Goldsmith Romero is no stranger to crypto, having taught a course on cryptocurrency regulation at the University of Virginia School of Law as an adjunct professor of cryptocurrency for almost two years. Goldsmith Romero also taught a course at the Georgetown University Law Center focused on securities regulation. However, some of her actions and comments about crypto in her current role at the CFTC portray her as a crypto skeptic. 

In December 2023, the CFTC voted in favor of granting Bitnomial a license. Bitnomial was a four-year old company seeking to offer margined bitcoin futures as well as options tied to bitcoin futures to US investors. Goldsmith Romero was the CFTC’s sole dissenting vote, arguing the risks of a vertical integration of crypto with traditional broker dealer licenses was too risky. 

Goldsmith Romero sponsored a Technology Advisory Committee (TAC) at the CFTC that helped develop a thorough report on DeFi. When, in January 2024, the TAC released a report on DeFi, she said in a statement, “I hope that this report can serve as a first step to facilitate a dialogue between policymakers and industry particularly because DeFi remains at the center of illicit finance risks, cyber hacks and theft.” 

When asked about the perception that Goldsmith Romero may take a hard line on crypto, Carole House, Chair of the TAC, who worked directly with her on the report, told Unchained, “Christy has not shied away from the challenges and opportunities presented by emerging tech. In reconstituting the CFTC Technology Advisory Committee, she embraced market, academic, and regulatory expertise to understand emerging technologies we reported on like DeFi and AI, and has supported balanced approaches to leverage the promise of but also mitigate critical risks to drive competitiveness and security in responsible innovation.”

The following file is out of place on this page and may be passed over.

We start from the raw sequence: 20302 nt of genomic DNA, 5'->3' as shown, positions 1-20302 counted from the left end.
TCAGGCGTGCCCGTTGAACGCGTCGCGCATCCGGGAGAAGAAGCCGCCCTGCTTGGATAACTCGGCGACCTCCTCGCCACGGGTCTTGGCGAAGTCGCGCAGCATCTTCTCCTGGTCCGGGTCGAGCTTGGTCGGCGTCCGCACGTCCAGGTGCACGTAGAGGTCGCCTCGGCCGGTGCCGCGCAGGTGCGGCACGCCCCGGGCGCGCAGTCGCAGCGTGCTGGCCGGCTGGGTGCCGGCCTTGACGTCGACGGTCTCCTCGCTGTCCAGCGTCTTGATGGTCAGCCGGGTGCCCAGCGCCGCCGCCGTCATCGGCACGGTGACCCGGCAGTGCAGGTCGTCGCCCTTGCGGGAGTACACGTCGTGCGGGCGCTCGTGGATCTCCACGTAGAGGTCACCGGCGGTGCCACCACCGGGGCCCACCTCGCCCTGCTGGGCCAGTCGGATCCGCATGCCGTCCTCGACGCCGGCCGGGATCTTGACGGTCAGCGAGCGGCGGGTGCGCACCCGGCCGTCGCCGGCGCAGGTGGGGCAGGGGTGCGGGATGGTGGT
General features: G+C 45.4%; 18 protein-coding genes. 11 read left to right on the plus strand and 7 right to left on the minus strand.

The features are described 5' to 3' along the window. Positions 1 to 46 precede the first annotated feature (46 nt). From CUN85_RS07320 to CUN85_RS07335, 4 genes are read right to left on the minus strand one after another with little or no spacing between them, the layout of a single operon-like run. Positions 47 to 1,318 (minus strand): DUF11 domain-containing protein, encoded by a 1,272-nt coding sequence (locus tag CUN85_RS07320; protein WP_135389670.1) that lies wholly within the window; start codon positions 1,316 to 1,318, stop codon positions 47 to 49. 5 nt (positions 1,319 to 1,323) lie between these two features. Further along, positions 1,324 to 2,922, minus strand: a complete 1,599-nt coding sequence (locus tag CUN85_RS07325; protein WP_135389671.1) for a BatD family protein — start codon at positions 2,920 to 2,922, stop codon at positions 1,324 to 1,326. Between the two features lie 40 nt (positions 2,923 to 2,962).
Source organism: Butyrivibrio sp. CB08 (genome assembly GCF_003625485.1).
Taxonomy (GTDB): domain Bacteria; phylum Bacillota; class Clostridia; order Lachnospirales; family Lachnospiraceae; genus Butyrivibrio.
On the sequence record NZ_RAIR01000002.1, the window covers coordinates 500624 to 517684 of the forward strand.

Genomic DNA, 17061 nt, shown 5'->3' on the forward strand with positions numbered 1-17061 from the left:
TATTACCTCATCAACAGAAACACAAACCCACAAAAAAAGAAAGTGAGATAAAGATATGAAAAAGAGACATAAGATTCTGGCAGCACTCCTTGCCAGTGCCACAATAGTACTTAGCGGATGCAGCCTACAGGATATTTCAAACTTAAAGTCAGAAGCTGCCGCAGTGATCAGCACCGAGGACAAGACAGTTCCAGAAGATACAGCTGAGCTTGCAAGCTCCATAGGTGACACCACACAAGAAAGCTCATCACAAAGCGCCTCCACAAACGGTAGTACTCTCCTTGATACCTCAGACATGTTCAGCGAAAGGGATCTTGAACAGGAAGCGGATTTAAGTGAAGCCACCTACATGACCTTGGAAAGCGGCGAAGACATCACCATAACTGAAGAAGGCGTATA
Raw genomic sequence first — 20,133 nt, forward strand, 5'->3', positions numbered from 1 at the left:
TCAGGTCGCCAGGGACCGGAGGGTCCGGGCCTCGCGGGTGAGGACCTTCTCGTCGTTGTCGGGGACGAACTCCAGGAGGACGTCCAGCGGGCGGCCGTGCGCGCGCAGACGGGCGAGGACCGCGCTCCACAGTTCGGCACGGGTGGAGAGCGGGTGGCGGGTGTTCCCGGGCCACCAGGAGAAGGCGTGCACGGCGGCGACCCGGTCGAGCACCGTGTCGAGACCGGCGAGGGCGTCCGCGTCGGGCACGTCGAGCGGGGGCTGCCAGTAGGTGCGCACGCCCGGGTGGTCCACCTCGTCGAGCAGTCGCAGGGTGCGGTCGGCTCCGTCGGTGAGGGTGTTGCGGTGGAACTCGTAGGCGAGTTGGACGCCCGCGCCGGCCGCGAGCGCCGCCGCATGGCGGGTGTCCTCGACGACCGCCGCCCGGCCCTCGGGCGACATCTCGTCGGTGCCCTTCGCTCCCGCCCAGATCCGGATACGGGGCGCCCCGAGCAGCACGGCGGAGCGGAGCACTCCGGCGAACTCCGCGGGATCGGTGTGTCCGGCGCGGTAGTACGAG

Upcoming Crypto Issues at FDIC 

The FDIC chair has responsibilities that include insuring bank deposits and examining and supervising financial institutions for safety, soundness, and consumer protection. The chair has significant influence over the degree to which banks may engage in permissible activities such as crypto custody, buying or selling crypto, or using stablecoins for payments. Additionally, the chair can influence whether financial institutions can offer banking services to crypto firms. 

In addition to ending Operation Choke Point 2.0, the chair of the FDIC could also address a recent point of contention: the SEC’s Statement of Accounting Bulletin (SAB 121), which essentially makes it impossible for banks to custody crypto. Goldsmith Romero provided some insight in her 2022 speech on crypto stating, “A financial institution’s assessment of risk should take into account traditional risks as well as novel risks that apply to crypto assets.” This means she may require banks to hold more capital to conduct activities involving crypto, which could result in the same outcome as SAB 121 where financial institutions simply avoid those lines of business.

Senate Banking Committee Chairman Sherrod Brown (D-OH) promises fast action on the nomination of Romero, although no date for the hearing has been set.